High rate of accidents on the Mumbai-Pune Expressway has been a major cause for worry for traffic authorities. One of the premier roads of the country, the Expressway witnesses about 90 accidents every month (i.e. three accidents a day). While human error is a major causative factor in these accidents, a question that is worth exploring, but perhaps not asked often, is whether there could be hidden factors at work causing the human errors that prove so costly on the high speed roads. The path-breaking research done by Sunil Pimplikar, Head, Department of Civil Engineering, Maharashtra Institute of Technology, could provide some interesting answers to these questions.
According to Pimplikar, the high-accident spots (black spots) on the Mumbai-Pune Expressway lie in geopathic stress zones which exert a profound debilitating impact on the physiological condition of the drivers. These zones could cause critical errors while driving. ‘Geopathic’ literally means suffering or disease of the earth. Geopathic stress is stress caused by harmful radiation arising from within the earth’s surface. According to geophysicists, there is a natural magnetic field on the earth’s surface to which all beings are acclimatised. Geopathic stress arises when this natural magnetic field of the earth is distorted by weak radiations, lying beyond the electromagnetic spectrum, generated by underground streams of water, sewers, drains, certain mineral concentrations, fault lines and underground cavities.
Detecting Geopathic Stress
Detection of geopathic stress has been done for many years by unconventional methods such as dowsing or bio-location, unconventional in the sense that these methods do not fall strictly within the purview of modern scientific disciplines such as physics. Nonetheless, dowsing has been used over the millennia for detecting sources of hidden water, minerals and gemstones. Dowsers traditionally used a Y-shaped branch of a tree as dowsing tools. More recently, they began using L-rods. L-rods are metal rods, usually of copper, bent in the shape of an ‘L’ which are used by dowsers to detect underground sources of water. At some point, when a dowser walks over a suspected source of underground water, the L-rods, which would be perfectly parallel in the dowser’s hand till they reach the water source, deflect. This point of deflection indicates that at that particular point of the ground surface, there is an underground water source. According to a scientific explanation of dowsing, this deflection of the rods takes place because the static electric charge on the rods interferes with radiation coming from the water sources underground. The rods get charged because of the electric charge they receive from the dowser’s body. It is well known that all body cells produce electric charge. For example, skin voltage produced by the skin can be measured practically by a voltmeter able to measure small voltages. Research has been done on dowsing in various countries (see box).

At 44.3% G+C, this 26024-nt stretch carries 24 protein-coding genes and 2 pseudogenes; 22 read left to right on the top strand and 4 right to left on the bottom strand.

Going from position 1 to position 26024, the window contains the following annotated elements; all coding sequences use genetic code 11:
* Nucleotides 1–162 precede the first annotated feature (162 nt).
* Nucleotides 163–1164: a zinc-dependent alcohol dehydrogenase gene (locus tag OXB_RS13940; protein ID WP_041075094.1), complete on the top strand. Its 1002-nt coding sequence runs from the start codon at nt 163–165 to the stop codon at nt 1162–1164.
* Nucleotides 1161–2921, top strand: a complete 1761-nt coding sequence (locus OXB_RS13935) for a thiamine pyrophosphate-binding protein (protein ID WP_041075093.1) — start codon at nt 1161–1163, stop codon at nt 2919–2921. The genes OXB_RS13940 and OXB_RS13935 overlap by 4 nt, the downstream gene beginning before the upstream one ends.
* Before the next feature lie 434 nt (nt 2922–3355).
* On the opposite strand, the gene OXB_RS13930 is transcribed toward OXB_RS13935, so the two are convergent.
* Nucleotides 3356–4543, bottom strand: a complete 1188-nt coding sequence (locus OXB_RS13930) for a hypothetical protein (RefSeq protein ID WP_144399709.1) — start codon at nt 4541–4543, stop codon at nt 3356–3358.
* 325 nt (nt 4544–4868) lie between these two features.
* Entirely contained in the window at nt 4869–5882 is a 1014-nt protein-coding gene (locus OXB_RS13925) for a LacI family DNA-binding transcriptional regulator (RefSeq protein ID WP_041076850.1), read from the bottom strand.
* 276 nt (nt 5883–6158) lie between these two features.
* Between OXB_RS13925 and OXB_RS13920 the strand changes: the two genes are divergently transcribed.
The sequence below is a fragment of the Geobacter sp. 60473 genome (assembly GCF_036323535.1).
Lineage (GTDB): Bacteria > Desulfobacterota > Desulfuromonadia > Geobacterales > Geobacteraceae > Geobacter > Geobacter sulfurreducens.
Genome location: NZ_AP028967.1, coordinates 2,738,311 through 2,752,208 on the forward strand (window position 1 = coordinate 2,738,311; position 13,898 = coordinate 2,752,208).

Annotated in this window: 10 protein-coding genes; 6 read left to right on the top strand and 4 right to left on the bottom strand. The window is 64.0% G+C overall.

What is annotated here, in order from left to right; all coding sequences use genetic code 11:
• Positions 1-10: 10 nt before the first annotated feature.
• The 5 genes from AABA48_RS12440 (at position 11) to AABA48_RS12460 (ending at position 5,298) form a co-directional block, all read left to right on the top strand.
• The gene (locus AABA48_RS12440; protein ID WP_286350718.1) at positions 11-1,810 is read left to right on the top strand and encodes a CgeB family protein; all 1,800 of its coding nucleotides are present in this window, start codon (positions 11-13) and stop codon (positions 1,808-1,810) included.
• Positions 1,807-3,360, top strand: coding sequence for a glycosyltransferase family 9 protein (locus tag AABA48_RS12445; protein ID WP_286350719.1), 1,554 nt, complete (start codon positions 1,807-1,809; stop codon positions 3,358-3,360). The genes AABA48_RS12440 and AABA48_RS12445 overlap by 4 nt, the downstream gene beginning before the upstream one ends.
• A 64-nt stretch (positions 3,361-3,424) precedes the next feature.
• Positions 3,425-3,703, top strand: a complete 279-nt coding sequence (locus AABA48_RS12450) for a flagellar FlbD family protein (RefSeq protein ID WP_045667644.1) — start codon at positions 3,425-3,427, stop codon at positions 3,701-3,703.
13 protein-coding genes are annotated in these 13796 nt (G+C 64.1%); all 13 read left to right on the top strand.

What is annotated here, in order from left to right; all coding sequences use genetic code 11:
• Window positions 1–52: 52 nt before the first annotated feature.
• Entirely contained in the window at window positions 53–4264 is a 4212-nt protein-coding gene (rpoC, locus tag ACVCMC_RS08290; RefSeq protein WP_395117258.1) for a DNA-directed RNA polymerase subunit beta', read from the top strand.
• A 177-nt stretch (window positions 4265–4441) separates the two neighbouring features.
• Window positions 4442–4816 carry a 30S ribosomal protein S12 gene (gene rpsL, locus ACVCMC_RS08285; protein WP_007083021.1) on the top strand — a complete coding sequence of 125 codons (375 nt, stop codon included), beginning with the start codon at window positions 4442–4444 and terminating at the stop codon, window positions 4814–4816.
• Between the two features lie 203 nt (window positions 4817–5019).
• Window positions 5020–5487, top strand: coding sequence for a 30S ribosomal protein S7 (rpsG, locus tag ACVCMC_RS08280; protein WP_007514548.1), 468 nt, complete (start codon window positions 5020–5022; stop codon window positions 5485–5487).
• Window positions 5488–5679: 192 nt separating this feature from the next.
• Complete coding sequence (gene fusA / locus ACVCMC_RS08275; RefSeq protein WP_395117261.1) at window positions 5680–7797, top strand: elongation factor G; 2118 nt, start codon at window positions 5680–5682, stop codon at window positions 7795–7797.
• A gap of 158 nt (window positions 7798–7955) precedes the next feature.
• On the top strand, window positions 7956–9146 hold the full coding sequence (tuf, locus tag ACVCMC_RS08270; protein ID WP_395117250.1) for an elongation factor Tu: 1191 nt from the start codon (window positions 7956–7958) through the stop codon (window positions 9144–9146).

Pimplikar, Avinash Kharat, Principal, Sinhagad Academy of Engineering and a few other researchers demonstrated for the first time a procedure to detect geopathic stress by a method testable within physics. This was done in their 2006 paper titled “Detection of Geopathic Stresses Using Light Interference Techniques”. The setup for the Light Interference technique, shown in fig 1, consisted of a rectangular wooden box with a semiconductor diode emitting laser light at one end and a detector in the form of a selenium photo diode connected to a milli-ammeter at the other end. When the setup was placed in a normal location, the milli-ammeter showed a constant current reading. The researchers then moved the experimental setup to a location detected earlier as a high geopathic stress zone by dowsing. It was observed that the current measured registered a sharp fall, stabilising after some time at a constant value, though lower than the value in the stress-free zone. They concluded that radiations emanating from the earth in geopathic stress zones interfered with the light and caused a distinct decrease in current.